Singapore among top three Asia Pacific destinations targeted by real estate investors in 2022

·3-min read


Credit: Albert Chua/The Edge Singapore

SINGAPORE (EDGEPROP) - An annual survey by CBRE has found that Singapore is the third preferred destination for cross-border real estate investment in 2022, after Tokyo and Shangai.

Read also: Asia Pacific office market expected to be upbeat next year: C&W

The survey, which covers all property types, polled more than 530 Asia Pacific-based investors.

This is the third consecutive year Tokyo has topped the list. Greg Hyland, CBRE’s head of capital markets, Asia Pacific, notes that Tokyo’s availability of low-cost financing, high liquidity and large volume of mature multifamily assets make it a market with continued strong appeal for international investors.

Singapore dropped one rung from second place in 2021 to third place this year. CBRE notes that investors remain drawn to the city’s offices, following a series of acquisitions last year by international fund managers in anticipation of steady rental growth, limited new supply and strong leasing demand from technology companies.


Source: CBRE

Other notable destinations that made it into the top 10 include Sydney, jumping from eighth place in 2021 to fourth place this year. CBRE attributes the higher ranking to a resurging interest in offices and logistics properties in the Australian city.

Hong Kong rejoined the top 10 list after slipping out last year, with international capital lured by repositioning opportunities and price discounts in the industrial and hotel sectors.

In terms of sector preference, the survey revealed that while logistics continues to be the preferred sector, interest has softened as more investors question whether pandemic-led demand growth can be sustained.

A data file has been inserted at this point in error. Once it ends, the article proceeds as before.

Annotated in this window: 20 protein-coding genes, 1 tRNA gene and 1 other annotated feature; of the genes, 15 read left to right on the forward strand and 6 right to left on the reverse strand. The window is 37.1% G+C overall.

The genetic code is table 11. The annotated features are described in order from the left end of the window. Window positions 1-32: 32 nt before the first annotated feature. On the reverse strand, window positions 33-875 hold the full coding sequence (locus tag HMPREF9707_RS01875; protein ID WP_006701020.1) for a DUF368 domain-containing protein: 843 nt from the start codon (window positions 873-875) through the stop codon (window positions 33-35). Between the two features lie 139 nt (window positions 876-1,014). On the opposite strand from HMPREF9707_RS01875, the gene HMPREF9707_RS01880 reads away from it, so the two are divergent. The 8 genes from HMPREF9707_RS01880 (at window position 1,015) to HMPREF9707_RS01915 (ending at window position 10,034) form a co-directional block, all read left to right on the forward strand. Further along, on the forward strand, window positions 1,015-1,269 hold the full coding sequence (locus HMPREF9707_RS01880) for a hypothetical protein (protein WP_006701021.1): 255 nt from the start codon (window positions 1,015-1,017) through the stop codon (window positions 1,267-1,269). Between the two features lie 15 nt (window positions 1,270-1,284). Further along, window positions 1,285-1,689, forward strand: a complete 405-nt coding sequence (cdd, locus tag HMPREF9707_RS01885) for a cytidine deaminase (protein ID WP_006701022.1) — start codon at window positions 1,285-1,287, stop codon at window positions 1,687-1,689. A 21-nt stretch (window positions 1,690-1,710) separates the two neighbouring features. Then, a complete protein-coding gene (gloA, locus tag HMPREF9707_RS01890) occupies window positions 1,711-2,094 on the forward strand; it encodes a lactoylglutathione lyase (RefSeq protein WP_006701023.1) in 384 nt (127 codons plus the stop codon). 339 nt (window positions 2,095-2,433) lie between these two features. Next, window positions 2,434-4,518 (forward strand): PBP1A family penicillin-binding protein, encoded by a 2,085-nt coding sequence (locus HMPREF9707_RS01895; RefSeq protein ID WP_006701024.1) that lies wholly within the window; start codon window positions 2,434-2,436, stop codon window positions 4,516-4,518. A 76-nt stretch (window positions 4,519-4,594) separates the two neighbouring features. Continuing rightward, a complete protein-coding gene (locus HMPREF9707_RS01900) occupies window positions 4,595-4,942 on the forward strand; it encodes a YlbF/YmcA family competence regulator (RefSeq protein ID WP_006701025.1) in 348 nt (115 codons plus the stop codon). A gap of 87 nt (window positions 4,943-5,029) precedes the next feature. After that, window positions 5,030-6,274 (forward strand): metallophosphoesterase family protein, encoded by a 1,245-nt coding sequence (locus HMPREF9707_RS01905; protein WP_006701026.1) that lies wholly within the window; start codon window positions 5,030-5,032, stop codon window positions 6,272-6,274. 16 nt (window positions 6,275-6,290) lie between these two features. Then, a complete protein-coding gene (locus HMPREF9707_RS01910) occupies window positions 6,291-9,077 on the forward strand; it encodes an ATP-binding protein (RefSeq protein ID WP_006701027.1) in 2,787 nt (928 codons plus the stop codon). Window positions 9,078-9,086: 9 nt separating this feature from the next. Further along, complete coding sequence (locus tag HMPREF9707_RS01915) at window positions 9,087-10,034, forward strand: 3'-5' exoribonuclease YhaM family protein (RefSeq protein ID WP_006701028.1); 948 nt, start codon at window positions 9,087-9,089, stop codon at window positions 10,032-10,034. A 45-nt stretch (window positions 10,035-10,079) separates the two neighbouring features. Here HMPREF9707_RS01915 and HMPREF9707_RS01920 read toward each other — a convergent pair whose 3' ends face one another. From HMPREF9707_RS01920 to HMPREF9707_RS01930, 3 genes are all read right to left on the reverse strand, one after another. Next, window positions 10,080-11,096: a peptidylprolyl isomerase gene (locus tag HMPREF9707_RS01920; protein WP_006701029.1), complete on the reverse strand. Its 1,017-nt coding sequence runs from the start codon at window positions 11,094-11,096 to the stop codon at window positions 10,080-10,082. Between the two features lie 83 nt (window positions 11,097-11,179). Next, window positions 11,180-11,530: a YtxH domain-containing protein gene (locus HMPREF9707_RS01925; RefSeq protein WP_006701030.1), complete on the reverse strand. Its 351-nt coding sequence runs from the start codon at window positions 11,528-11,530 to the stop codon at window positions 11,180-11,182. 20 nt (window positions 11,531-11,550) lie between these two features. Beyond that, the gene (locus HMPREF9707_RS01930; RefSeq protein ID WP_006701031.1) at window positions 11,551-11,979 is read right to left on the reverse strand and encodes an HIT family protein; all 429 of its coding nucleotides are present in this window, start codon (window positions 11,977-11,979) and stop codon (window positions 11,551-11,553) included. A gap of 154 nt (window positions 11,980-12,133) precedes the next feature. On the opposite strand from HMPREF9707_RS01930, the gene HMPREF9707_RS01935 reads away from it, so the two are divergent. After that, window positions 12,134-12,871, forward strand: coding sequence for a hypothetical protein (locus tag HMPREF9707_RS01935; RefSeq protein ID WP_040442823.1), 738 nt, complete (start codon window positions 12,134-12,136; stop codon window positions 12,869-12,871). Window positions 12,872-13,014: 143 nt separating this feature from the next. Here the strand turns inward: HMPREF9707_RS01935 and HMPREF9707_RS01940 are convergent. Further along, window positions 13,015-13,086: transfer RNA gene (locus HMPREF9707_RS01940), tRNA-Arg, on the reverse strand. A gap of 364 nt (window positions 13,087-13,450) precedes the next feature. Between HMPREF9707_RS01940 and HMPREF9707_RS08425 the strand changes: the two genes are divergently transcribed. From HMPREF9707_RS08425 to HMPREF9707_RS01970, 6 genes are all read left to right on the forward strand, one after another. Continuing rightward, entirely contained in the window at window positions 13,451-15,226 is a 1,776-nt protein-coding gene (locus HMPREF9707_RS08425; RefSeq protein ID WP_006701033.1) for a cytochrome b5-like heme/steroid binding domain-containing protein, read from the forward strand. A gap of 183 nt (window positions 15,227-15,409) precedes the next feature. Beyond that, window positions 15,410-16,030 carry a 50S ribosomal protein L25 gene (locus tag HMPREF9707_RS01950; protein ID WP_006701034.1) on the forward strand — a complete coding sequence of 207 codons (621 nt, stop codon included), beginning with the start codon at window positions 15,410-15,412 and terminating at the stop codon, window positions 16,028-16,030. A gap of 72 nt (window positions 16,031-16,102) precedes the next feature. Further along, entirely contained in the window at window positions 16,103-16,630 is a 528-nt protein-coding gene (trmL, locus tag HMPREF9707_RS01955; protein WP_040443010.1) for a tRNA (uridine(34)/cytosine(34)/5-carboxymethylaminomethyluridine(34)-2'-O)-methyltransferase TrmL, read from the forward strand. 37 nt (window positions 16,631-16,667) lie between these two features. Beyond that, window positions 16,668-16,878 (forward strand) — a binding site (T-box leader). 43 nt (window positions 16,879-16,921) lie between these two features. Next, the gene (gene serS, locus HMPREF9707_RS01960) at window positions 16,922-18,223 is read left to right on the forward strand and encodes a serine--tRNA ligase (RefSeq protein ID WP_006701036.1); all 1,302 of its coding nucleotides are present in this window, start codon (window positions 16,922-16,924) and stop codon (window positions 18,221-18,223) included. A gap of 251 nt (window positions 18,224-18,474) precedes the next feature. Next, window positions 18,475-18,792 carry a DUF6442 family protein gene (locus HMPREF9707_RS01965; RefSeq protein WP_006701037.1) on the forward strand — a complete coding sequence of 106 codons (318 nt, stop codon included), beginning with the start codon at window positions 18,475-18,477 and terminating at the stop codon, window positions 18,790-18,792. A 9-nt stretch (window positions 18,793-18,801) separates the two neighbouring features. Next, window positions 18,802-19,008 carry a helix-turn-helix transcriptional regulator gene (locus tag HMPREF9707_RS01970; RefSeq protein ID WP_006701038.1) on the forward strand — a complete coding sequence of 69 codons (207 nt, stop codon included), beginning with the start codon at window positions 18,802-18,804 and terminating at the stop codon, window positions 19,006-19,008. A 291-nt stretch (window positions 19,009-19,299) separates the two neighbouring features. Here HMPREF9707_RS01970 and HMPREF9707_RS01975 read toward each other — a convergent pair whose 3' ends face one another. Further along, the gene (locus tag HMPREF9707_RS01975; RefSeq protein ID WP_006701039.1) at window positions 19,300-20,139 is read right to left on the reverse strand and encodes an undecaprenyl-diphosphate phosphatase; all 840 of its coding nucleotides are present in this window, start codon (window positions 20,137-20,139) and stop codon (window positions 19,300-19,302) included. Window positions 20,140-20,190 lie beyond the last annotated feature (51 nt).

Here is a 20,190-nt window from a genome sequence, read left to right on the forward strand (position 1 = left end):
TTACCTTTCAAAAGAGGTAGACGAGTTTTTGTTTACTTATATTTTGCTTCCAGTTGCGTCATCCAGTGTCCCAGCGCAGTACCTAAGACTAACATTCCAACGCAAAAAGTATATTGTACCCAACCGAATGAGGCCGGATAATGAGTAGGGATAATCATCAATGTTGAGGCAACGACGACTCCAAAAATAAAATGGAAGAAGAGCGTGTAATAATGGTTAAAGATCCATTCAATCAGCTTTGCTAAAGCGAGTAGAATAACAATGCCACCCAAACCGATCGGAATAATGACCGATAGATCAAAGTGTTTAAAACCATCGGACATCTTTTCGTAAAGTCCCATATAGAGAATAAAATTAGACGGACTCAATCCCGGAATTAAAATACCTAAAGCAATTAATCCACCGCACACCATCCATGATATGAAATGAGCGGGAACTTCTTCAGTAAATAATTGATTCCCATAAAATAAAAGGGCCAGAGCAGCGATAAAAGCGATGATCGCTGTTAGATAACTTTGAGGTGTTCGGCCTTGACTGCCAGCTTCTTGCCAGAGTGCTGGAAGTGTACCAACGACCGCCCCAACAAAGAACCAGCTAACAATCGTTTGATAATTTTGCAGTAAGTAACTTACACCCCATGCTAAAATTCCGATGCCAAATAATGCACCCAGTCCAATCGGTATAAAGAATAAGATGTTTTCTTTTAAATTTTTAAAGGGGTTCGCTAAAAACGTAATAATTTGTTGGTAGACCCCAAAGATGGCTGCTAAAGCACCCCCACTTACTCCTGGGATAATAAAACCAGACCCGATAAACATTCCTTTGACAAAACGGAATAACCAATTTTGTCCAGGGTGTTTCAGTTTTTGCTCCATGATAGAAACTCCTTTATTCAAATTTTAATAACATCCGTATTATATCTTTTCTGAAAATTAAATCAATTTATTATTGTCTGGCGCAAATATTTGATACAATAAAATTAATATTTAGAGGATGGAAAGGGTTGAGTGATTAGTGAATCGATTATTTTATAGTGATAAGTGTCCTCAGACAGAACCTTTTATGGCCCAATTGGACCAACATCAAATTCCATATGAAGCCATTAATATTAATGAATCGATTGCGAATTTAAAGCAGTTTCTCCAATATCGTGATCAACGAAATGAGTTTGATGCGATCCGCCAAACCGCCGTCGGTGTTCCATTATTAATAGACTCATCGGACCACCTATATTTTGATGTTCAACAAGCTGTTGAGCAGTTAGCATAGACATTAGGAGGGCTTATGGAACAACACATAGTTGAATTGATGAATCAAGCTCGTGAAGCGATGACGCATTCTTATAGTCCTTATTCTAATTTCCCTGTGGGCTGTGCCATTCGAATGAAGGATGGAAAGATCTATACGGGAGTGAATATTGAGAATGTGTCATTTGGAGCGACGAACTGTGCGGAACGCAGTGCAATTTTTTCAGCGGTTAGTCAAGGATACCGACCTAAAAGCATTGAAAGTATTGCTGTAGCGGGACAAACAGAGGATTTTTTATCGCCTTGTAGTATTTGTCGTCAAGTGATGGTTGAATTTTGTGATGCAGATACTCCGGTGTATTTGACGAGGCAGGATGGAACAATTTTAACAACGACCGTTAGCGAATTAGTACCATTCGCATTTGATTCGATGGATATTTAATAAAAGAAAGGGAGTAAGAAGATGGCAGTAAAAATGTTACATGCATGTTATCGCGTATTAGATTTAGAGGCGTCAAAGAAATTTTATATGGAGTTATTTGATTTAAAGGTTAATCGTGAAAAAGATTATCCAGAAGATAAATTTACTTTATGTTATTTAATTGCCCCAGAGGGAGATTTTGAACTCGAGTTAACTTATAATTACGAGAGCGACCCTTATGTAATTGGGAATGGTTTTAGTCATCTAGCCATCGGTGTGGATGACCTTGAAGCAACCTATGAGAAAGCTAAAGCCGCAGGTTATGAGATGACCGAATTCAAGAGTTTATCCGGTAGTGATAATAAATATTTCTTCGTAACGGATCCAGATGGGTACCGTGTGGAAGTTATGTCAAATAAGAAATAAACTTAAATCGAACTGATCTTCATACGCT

Instead, more investors are shifting their sights to office assets on a more optimistic outlook for leasing demand after the introduction of hybrid working was found to have only a negligible impact on brick-and-mortar office requirements.

In addition, the survey’s findings showed that among alternative assets, data centres continue to be the top focus, while demand is expected to strengthen for cold-storage and healthcare. In contrast, real estate debt has garnered less investor interest in this year’s survey, which CBRE attributes to ongoing debt-related difficulties faced by mainland Chinese developers.

Meanwhile, appetite for environmental, social and governance (ESG) investing appears to be growing, with 56% of investors surveyed adopting ESG criteria in their investments.

To finance upgrades for existing properties, developers, REITs and fund managers are increasingly turning to green financing. Henry Chin, CBRE’s global head of investor thought leadership and head of research, Asia Pacific, expects yields to remain stable at current levels.

Nonetheless, with government bond yields rising, future returns are expected to be driven by net operating income. “We expect investors, in their search for higher yields, to pursue value-added opportunities, such as upgrading older office assets to meet ESG criteria, and core-plus investment strategies such as acquiring prime assets with the potential for adjusting tenant mix or with shorter weighted average lease expiries to negotiate more competitive rents,” he says.

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